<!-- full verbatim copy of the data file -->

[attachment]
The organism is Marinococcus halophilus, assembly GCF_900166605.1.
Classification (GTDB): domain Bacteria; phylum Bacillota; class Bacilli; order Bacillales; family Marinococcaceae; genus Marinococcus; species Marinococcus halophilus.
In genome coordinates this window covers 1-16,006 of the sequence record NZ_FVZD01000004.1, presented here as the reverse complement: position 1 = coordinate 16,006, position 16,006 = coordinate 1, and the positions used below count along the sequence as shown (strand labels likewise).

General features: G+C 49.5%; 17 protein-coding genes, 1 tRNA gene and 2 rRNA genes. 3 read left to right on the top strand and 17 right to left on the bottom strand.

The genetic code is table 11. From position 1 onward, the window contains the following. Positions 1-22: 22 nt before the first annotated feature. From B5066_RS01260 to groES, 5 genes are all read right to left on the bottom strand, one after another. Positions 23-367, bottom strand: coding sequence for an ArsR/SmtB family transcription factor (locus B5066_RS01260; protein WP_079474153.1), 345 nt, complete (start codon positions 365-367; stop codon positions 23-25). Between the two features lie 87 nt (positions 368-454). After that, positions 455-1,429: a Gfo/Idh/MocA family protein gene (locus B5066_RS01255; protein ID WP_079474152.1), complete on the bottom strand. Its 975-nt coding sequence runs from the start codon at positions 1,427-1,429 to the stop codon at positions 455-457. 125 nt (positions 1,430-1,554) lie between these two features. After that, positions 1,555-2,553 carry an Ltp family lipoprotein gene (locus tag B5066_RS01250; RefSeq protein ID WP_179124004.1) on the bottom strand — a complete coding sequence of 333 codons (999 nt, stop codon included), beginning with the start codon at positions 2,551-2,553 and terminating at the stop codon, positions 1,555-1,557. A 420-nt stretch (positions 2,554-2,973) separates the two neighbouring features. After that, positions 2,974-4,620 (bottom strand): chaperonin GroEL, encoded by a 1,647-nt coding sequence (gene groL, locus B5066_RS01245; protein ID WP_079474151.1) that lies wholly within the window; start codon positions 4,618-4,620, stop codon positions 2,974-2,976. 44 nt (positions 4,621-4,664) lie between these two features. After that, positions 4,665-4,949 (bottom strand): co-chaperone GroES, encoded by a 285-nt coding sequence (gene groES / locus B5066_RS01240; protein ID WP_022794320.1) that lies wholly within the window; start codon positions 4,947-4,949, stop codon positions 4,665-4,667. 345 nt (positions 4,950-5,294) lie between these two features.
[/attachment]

The organism is Marinococcus halophilus, assembly GCF_900166605.1.
Classification (GTDB): domain Bacteria; phylum Bacillota; class Bacilli; order Bacillales; family Marinococcaceae; genus Marinococcus; species Marinococcus halophilus.
In genome coordinates this window covers 1-16,006 of the sequence record NZ_FVZD01000004.1, presented here as the reverse complement: position 1 = coordinate 16,006, position 16,006 = coordinate 1, and the positions used below count along the sequence as shown (strand labels likewise).

General features: G+C 49.5%; 17 protein-coding genes, 1 tRNA gene and 2 rRNA genes. 3 read left to right on the top strand and 17 right to left on the bottom strand.

The genetic code is table 11. From position 1 onward, the window contains the following. Positions 1-22: 22 nt before the first annotated feature. From B5066_RS01260 to groES, 5 genes are all read right to left on the bottom strand, one after another. Positions 23-367, bottom strand: coding sequence for an ArsR/SmtB family transcription factor (locus B5066_RS01260; protein WP_079474153.1), 345 nt, complete (start codon positions 365-367; stop codon positions 23-25). Between the two features lie 87 nt (positions 368-454). After that, positions 455-1,429: a Gfo/Idh/MocA family protein gene (locus B5066_RS01255; protein ID WP_079474152.1), complete on the bottom strand. Its 975-nt coding sequence runs from the start codon at positions 1,427-1,429 to the stop codon at positions 455-457. 125 nt (positions 1,430-1,554) lie between these two features. After that, positions 1,555-2,553 carry an Ltp family lipoprotein gene (locus tag B5066_RS01250; RefSeq protein ID WP_179124004.1) on the bottom strand — a complete coding sequence of 333 codons (999 nt, stop codon included), beginning with the start codon at positions 2,551-2,553 and terminating at the stop codon, positions 1,555-1,557. A 420-nt stretch (positions 2,554-2,973) separates the two neighbouring features. After that, positions 2,974-4,620 (bottom strand): chaperonin GroEL, encoded by a 1,647-nt coding sequence (gene groL, locus B5066_RS01245; protein ID WP_079474151.1) that lies wholly within the window; start codon positions 4,618-4,620, stop codon positions 2,974-2,976. 44 nt (positions 4,621-4,664) lie between these two features. After that, positions 4,665-4,949 (bottom strand): co-chaperone GroES, encoded by a 285-nt coding sequence (gene groES / locus B5066_RS01240; protein ID WP_022794320.1) that lies wholly within the window; start codon positions 4,947-4,949, stop codon positions 4,665-4,667. 345 nt (positions 4,950-5,294) lie between these two features.